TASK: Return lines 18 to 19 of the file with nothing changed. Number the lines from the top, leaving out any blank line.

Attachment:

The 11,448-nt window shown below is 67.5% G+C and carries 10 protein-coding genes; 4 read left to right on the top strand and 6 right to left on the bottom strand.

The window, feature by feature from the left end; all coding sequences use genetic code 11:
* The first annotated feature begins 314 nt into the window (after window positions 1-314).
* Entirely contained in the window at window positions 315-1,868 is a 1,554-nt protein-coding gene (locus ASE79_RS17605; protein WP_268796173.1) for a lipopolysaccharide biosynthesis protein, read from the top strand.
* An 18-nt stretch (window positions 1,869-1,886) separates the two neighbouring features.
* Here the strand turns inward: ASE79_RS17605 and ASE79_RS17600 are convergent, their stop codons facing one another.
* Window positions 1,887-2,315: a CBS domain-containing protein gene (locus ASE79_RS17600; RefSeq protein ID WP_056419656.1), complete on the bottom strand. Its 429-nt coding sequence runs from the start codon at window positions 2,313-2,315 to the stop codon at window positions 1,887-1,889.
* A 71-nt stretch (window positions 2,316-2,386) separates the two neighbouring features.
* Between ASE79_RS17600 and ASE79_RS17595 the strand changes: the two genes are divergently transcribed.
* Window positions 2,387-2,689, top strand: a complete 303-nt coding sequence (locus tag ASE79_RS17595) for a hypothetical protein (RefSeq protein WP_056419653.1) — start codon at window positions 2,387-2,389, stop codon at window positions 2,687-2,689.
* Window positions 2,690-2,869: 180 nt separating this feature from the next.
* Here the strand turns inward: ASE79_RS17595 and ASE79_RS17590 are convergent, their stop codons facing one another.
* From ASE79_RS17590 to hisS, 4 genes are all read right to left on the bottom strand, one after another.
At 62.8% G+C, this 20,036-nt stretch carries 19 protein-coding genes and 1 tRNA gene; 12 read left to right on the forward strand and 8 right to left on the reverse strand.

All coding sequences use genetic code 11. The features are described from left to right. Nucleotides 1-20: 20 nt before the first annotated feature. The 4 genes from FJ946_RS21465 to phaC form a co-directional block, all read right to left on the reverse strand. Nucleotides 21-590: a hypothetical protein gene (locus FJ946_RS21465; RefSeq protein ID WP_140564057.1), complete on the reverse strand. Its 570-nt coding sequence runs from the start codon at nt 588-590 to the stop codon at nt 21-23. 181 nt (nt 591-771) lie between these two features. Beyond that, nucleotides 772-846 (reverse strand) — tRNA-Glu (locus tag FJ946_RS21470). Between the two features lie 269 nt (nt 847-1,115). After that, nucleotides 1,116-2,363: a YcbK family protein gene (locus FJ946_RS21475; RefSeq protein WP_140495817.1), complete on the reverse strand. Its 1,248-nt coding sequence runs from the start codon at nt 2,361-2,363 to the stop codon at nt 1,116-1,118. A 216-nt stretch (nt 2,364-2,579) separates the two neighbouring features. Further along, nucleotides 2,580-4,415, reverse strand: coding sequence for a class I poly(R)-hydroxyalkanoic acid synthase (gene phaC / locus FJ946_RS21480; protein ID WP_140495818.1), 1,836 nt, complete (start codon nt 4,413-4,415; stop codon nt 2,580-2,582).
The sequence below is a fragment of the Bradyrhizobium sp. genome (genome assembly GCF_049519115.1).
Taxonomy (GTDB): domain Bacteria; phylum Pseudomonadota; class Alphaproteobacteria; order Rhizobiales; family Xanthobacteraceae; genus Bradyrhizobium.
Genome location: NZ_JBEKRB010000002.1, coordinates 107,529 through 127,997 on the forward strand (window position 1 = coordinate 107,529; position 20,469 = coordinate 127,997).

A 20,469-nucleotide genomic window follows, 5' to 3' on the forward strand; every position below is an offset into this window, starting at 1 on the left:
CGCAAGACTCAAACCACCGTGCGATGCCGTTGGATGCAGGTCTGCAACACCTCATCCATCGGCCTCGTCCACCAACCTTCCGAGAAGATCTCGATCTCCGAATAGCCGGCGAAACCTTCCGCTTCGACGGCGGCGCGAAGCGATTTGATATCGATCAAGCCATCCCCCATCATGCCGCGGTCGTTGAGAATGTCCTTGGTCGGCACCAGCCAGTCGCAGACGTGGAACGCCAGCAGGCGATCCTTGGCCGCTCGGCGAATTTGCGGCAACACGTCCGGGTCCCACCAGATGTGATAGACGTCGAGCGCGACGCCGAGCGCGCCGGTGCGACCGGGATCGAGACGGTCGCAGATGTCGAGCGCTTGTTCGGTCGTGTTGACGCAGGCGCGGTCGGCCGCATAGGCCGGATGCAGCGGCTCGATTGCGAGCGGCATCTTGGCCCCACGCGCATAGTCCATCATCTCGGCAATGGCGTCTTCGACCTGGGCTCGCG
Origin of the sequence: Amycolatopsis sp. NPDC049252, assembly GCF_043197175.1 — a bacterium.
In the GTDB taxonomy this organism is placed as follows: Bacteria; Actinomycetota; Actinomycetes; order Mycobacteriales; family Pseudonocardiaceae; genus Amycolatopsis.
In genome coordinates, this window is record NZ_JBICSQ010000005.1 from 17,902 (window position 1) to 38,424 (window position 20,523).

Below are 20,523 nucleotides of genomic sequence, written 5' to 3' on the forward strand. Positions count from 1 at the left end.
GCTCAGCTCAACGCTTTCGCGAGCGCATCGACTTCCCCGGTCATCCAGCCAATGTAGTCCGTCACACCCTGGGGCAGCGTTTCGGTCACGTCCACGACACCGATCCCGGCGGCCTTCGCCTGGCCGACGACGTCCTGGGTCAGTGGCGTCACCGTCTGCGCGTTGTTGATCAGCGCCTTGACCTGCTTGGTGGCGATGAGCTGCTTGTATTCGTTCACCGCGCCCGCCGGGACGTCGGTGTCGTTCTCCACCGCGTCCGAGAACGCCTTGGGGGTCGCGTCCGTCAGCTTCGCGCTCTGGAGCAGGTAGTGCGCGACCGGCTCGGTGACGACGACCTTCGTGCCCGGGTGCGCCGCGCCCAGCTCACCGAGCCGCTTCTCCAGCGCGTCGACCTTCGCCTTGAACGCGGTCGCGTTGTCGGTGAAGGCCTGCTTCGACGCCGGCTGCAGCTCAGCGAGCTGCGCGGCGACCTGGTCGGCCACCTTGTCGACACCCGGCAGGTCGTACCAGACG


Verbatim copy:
Genome location: NZ_JBEKRB010000002.1, coordinates 107,529 through 127,997 on the forward strand (window position 1 = coordinate 107,529; position 20,469 = coordinate 127,997).

A 20,469-nucleotide genomic window follows, 5' to 3' on the forward strand; every position below is an offset into this window, starting at 1 on the left: